“Definitely,” Horton said when asked if he is putting pressure on himself to make the Bruins the winner in a deal in which they shipped Dennis Wideman and two draft picks to the Panthers in exchange for Horton and fellow winger Gregory Campbell. “That’s what my goal is and I think it’s definitely reachable. I’m going to try my best and I’m very excited to wear the Bruins crest on my chest. I’m just very excited to be there. It’s a new opportunity and a new home and me and my family are just ecstatic right now.
“This is what every kid dreams about,” Horton added. “To be on an Original Six team and play for the Boston Bruins. I think if you’re a young kid and you’re coming in, it’s a dream come true.”
|Bruins get Horton, Campbell for Wideman, picks||at 1:58 pm ET|
TSN’s Bob McKenzie has reported the Bruins have traded Dennis Wideman, the 15th overall pick in Friday’s NHL draft, and a 3rd-round pick in 2011 to the Panthers in exchange for forwards Nathan Horton and Gregory Campbell. A source told WEEI.com Sunday night that Horton expected to be traded and that the Bruins were close to acquiring him.
Horton, who was the third overall pick by the Panthers in ’03 and the answer to any draft-day trivia question involving Marc-Andre Fluery (he was the player the Panthers took after trading down two spots and giving the top pick to the Penguins), hasn’t put up numbers that scream “top pick” in his NHL career. He has had just one 30-goal season (31 in ’06-’07) and hasn’t totaled more than 62 points in any of his six seasons.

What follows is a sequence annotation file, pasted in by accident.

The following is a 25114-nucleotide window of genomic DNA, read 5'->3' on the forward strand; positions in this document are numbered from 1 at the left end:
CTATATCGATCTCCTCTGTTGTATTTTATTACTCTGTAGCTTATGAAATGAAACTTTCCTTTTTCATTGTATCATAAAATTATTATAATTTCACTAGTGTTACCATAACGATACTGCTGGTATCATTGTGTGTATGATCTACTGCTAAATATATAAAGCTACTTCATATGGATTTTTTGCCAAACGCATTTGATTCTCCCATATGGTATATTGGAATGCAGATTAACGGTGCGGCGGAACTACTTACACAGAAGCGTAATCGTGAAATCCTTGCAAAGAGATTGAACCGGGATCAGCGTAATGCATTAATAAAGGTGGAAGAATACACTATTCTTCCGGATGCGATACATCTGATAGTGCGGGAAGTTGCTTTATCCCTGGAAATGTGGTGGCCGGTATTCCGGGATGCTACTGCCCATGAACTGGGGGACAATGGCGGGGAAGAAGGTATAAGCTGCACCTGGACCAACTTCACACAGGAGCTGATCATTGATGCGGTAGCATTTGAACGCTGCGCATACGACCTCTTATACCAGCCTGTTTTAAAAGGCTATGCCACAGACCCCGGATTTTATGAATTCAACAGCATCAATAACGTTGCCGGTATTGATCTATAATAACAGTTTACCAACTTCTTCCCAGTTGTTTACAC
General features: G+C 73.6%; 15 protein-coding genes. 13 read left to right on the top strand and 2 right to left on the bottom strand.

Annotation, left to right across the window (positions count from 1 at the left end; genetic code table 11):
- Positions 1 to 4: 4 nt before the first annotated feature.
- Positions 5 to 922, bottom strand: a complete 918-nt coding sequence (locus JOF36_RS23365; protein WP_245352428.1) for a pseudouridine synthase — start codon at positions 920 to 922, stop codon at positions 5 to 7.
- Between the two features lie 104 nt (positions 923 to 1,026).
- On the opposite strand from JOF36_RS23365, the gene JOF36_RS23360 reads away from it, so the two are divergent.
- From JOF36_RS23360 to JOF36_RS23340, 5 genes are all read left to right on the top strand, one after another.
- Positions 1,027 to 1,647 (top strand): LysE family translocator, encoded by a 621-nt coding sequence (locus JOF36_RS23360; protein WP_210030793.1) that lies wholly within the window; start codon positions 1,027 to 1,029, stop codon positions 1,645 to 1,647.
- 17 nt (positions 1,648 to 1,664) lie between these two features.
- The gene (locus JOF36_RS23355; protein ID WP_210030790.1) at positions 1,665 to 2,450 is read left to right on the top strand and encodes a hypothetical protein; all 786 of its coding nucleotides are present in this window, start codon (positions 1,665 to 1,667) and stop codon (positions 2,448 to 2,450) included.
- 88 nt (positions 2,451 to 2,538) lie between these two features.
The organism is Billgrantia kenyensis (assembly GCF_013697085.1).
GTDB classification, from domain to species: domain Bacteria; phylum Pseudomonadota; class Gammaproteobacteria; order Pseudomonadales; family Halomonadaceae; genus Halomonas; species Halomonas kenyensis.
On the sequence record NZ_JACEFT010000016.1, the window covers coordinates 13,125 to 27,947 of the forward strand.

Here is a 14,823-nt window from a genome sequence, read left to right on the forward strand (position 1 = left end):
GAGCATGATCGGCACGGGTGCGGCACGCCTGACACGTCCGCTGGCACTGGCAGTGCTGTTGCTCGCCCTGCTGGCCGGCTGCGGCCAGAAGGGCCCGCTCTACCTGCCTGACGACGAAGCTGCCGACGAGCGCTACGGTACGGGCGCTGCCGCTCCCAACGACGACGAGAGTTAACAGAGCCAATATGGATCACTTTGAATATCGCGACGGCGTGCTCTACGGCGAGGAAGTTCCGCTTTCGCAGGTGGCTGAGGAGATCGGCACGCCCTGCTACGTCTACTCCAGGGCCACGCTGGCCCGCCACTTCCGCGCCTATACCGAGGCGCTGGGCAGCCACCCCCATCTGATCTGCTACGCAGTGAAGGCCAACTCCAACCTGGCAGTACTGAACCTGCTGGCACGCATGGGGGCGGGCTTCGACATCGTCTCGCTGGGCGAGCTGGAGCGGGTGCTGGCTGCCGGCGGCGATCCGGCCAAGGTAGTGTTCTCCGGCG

The Bruins will likely play Horton at right wing after he spent the last two seasons playing center for the Panthers. Perhaps a move back to his natural position will lead to improved offensive output.
The Panthers had been trying to unload Horton, who carries a $4 million cap hit in each of the next three seasons. In trading Wideman and his $3,937,500 cap hit, the deal comes off as a financial wash. Campbell is a restricted free agent after carrying an $800,000 cap hit last season. Additionally, by not taking a player with the 15th overall pick (or higher had they moved up), the Bruins won’t be committed to a performance bonus-laden contract. If the cap stays as $56.8 million the Bruins would currently have just under $5 million in cap space, not accounting for an estimated $3.75 cap hit for Taylor Hall or Tyler Seguin.
Wideman was far from a fan favorite in Boston despite posting a plus-32 in the ’08-’09 season. Campbell, on the other hand is the son of NHL Director of Hockey Operations Colin Campbell. Should be an interesting exchange with Marc Savard on take-your-father-to-work day…
|Source: Horton likely to move, not necessarily to B’s||06.20.10 at 10:47 pm ET|
It appears the Bruins may not be on the verge of acquiring Florida Panthers forward Nathan Horton, according to a source close to the situation. Reports surfaced this weekend that the Bruins had been closing in on a trade for the former third overall pick, but the Bruins were just one of multiple teams to nearly have a deal with the Panthers in the past few days.
“They were close, as were a few other teams,” the source said of the Bruins’ chances of getting Horton. It was unclear where a potential trade stood as of Sunday night.
The Panthers selected Horton in the 2003 NHL draft after flipping the top overall pick to the Penguins (Marc-Andre Fleury). The 25-year-old has never surpassed 62 points in his six-year NHL career and has scored 30 goals in just one season, a 2006-2007 campaign in which he gathered 31.
A natural right wing, Horton was moved to center in the 2008-2009 season. The Panthers have been trying to move Horton and his contract, which calls for cap hits of $4 million in each of the next three seasons. The source was confident the Panthers will succeed in doing so, saying a deal “will get done with someone sure enough.”
Horton has also been linked to the Maple Leafs recently. It is unknown what the Bruins have offered or are offering the Panthers in a potential trade.